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Standing charge lottery yet another symptom of broken energy market

Which? | Which?

3 min read Partner content

Ahead of Ed Davey’s party conference speech today, Richard Lloyd, Executive Director at Which?, says it’s time for the Energy Secretary to take more radical action to reform the energy market for hard-pressed consumers.

Almost a year ago the Prime Minister promised that he would ensure all energy companies put their customers on the cheapest possible tariff. Which? was the only consumer group that openly supported his intervention as a significant step forward; one that was all the more important as millions of consumers were being hit yet again with price hikes.

Since then, the regulator Ofgem has announced plans to simplify the energy market and the Energy Bill has started its passage through Parliament to fulfill Mr Cameron's commitment.

We don’t think these measures go far enough.

Our research has shown that consumers will still struggle to spot and switch to the cheapest deal, leaving inadequate competitive pressure on suppliers to keep prices in check.

Ofgem’s proposals will still allow companies to include a standing charge as well as a unit price in their tariffs. A new Which?study shows that there is a huge variation in standing charges in consumers’ energy bills.

A standing charge is a fixed amount applied to your gas and electricity bill daily or annually. Our investigation looked at the range of gas, electricity and dual fuel deals on offer for a specific customer in one region of the country, so we could accurately compare all the tariffs and standing charges available to that customer. We found more than 109 different tariffs that included some 75 different standing charges.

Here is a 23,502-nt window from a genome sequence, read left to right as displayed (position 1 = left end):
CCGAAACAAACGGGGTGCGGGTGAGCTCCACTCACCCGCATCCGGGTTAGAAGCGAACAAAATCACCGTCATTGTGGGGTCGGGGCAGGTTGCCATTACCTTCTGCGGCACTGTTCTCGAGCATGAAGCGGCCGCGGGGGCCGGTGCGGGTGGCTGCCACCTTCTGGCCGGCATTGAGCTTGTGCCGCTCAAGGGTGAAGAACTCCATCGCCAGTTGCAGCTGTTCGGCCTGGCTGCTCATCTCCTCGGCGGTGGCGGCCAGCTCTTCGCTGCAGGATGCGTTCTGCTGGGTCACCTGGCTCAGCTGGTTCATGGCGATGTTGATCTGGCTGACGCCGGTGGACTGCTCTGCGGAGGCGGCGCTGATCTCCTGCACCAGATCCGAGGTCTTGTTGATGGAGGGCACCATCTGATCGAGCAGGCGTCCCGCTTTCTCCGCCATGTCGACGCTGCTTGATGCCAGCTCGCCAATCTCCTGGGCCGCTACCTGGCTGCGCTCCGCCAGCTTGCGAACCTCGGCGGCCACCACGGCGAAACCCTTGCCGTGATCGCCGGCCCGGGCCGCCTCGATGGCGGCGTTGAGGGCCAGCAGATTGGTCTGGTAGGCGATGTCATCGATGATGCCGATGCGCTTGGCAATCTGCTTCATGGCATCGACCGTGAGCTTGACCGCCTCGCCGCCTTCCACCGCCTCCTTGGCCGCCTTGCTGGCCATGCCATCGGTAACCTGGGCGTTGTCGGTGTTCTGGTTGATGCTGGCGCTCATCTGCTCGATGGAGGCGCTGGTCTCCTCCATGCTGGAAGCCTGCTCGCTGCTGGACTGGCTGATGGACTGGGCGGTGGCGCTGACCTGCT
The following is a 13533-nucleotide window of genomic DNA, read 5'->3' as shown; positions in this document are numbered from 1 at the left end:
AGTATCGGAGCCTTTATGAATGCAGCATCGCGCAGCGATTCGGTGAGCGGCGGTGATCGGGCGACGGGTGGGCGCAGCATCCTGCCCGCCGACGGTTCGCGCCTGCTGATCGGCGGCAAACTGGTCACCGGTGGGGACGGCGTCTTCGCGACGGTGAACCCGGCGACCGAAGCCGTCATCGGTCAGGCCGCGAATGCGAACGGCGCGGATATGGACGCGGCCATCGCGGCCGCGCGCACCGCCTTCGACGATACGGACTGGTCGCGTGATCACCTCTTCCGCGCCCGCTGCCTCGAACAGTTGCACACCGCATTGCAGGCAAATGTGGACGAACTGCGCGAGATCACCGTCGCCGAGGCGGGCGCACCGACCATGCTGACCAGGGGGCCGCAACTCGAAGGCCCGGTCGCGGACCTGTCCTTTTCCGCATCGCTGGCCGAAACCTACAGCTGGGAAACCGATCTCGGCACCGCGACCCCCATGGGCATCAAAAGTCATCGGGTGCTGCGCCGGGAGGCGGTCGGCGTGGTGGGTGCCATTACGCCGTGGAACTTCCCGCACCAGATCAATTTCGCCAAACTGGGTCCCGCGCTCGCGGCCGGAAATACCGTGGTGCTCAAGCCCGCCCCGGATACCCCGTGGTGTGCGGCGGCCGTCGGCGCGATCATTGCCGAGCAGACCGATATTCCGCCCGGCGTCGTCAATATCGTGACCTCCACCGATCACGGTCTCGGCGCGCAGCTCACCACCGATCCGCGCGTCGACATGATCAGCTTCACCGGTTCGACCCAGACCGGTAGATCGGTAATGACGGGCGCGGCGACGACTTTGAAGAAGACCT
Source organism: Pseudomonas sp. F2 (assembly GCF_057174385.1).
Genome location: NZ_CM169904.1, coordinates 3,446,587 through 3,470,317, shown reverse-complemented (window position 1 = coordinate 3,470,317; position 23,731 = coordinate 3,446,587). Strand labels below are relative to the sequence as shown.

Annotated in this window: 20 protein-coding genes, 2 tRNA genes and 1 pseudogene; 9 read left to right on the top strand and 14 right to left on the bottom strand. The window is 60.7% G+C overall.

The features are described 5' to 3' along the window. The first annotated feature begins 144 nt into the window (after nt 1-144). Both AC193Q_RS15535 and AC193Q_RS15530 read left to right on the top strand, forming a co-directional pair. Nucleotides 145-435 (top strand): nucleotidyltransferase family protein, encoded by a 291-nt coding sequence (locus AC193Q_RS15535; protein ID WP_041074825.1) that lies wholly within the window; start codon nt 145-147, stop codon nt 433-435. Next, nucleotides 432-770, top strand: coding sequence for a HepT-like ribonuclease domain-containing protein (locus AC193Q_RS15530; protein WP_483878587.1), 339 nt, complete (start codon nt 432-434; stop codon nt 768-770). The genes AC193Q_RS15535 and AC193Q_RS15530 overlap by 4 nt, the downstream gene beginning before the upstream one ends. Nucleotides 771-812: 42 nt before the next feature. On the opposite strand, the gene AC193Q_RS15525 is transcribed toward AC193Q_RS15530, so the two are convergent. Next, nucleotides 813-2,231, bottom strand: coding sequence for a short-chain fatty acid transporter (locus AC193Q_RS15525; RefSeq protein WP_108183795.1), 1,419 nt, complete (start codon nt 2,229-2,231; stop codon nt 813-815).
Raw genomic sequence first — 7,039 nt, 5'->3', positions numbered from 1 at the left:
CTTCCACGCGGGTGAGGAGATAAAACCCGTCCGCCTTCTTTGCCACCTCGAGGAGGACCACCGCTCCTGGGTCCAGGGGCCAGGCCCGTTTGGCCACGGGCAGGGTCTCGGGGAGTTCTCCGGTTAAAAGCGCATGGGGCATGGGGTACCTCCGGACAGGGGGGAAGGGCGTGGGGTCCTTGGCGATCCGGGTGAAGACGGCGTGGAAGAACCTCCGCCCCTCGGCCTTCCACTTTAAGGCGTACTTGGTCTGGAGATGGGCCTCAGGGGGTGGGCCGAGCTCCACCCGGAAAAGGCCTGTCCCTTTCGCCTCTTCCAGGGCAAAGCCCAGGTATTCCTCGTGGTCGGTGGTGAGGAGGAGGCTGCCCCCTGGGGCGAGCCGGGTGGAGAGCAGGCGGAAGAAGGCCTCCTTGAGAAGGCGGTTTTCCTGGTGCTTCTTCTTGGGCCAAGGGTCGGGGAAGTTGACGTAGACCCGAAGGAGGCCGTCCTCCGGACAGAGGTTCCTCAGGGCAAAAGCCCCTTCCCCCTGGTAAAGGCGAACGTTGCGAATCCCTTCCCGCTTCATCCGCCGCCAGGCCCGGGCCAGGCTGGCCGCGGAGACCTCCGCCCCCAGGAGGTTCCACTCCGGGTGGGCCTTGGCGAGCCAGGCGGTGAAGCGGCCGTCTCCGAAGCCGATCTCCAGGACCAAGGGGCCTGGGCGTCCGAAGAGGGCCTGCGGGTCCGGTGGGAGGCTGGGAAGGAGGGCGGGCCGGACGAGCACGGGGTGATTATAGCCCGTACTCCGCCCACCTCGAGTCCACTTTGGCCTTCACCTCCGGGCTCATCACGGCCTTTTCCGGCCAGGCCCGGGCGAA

This bewildering array of charges will be allowed to remain in an energy market that even the suppliers agree is too complex for consumers to easily find the best deal.

Rising energy prices are consistently one of the biggest worries for consumers; this month eight in 10 (79%) people say it is one of their top financial concerns. Despite this, many people don’t switch to save money because the market is too complicated.

It’s time for more radical action.

Which?has been calling for simple tariffs, without standing charges and displayed in the style of petrol forecourt prices, so people can easily see the cheapest deal. We recently found eight in 10 consumers could identify the cheapest deal with this single unit pricing. So far more than 10,600 people have joined our campaignin support.

It's also time to bring greater transparency and competition to the energy generation market. With much of wholesale trading done out of sight, including trades between the generation and supply arms of the major vertically integrated companies, it's hard to have confidence that the system is working efficiently and in the interests of consumers.

Which?wants to see a compulsory ring-fence between generation and supply businesses so that all our energy is bought and sold on the open market. We also want to see all energy policy costs scrutinised by the National Audit Office, to ensure Ministers are accountable for securing the best value for consumers at all times.

Consumer trust in the energy industry has plummeted to a new low. At a time when millions of households are struggling with the cost of living, it is vital that the Energy Secretary takes action to give consumers the confidence that the price they’re paying for their energy is a fair one.

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